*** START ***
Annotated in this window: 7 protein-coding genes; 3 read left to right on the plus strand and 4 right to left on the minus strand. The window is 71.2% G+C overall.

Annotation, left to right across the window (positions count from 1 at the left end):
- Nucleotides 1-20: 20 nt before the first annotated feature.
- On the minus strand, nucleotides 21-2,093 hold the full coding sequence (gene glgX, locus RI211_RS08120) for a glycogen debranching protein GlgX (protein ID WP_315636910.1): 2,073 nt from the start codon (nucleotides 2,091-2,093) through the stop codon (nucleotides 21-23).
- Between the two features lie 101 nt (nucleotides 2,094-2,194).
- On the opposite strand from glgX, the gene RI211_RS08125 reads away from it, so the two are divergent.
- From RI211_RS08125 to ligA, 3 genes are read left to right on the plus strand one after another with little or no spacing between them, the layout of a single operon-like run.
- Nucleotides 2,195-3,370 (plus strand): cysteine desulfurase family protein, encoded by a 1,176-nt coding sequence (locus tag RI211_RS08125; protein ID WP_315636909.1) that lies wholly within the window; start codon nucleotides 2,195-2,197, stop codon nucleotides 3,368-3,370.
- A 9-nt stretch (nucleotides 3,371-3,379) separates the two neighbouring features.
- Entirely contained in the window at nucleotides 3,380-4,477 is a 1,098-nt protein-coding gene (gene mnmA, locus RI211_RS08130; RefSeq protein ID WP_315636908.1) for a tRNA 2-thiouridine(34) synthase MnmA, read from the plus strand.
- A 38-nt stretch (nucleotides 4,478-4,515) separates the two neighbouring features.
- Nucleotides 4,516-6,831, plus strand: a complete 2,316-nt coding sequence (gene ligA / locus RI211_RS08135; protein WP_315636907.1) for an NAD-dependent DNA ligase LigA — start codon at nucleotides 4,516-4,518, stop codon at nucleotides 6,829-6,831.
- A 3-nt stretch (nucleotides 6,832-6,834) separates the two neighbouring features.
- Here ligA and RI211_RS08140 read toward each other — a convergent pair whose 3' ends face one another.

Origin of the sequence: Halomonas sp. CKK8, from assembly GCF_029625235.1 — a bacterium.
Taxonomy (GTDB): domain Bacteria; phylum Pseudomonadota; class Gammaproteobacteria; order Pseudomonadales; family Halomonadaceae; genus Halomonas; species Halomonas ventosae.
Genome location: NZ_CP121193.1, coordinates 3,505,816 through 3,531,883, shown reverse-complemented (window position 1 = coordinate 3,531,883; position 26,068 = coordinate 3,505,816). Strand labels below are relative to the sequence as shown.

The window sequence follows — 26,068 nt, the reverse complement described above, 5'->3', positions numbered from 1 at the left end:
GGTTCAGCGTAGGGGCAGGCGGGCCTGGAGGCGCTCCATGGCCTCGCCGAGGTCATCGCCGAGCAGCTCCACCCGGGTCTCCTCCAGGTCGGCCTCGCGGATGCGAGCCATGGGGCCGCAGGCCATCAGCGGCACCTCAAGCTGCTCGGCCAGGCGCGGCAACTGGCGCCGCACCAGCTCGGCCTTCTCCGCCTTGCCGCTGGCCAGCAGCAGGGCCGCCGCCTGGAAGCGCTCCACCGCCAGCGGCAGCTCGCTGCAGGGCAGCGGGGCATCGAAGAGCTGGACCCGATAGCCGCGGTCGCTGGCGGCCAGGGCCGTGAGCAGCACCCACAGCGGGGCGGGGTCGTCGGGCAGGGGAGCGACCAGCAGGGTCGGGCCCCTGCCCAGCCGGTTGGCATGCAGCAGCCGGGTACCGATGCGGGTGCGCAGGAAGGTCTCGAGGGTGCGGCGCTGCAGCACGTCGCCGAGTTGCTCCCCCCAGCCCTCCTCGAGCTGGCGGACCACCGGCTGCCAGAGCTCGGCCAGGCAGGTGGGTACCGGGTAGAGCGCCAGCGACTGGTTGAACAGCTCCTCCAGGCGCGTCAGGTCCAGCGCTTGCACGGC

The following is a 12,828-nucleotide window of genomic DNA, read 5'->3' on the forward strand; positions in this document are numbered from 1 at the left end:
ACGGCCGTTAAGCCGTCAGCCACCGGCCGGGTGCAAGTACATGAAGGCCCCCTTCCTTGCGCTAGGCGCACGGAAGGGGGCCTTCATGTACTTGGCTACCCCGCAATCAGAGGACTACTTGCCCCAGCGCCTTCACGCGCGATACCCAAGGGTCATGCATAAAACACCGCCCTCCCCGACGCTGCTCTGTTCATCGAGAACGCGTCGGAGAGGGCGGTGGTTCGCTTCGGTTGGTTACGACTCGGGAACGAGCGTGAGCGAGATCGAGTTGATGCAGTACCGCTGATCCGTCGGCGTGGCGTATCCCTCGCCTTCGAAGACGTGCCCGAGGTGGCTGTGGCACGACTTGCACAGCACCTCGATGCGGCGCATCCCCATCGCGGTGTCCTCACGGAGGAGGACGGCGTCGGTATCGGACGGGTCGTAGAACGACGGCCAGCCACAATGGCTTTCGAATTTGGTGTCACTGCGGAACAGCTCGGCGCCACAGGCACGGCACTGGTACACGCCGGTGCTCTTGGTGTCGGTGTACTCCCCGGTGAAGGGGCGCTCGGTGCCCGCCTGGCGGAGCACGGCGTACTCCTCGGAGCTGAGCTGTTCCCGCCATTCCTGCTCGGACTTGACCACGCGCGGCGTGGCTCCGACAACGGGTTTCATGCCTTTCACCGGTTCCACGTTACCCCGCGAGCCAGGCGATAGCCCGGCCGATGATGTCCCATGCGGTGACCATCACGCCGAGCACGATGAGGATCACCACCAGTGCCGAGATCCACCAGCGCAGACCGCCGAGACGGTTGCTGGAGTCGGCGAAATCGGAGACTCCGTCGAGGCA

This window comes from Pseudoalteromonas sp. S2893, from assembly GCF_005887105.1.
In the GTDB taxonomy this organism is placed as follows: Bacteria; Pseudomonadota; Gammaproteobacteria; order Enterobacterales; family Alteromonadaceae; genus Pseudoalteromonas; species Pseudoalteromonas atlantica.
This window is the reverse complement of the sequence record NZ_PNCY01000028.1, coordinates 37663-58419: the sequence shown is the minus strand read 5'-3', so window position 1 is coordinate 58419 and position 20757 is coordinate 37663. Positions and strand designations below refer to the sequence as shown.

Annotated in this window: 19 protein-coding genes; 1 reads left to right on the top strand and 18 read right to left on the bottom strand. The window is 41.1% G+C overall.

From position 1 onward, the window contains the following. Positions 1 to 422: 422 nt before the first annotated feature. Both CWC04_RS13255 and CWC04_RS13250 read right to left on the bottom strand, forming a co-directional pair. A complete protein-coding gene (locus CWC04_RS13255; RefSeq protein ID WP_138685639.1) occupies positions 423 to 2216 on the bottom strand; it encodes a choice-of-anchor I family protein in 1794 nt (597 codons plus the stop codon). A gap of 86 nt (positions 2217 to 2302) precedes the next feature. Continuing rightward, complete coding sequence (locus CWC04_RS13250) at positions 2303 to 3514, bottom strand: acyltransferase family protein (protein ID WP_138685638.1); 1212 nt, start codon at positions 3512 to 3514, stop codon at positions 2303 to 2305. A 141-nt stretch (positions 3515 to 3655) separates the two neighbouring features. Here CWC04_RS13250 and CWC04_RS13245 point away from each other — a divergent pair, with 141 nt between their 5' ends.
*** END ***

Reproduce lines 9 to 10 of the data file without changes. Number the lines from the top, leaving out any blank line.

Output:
- A 9-nt stretch (nucleotides 3,371-3,379) separates the two neighbouring features.
- Entirely contained in the window at nucleotides 3,380-4,477 is a 1,098-nt protein-coding gene (gene mnmA, locus RI211_RS08130; RefSeq protein ID WP_315636908.1) for a tRNA 2-thiouridine(34) synthase MnmA, read from the plus strand.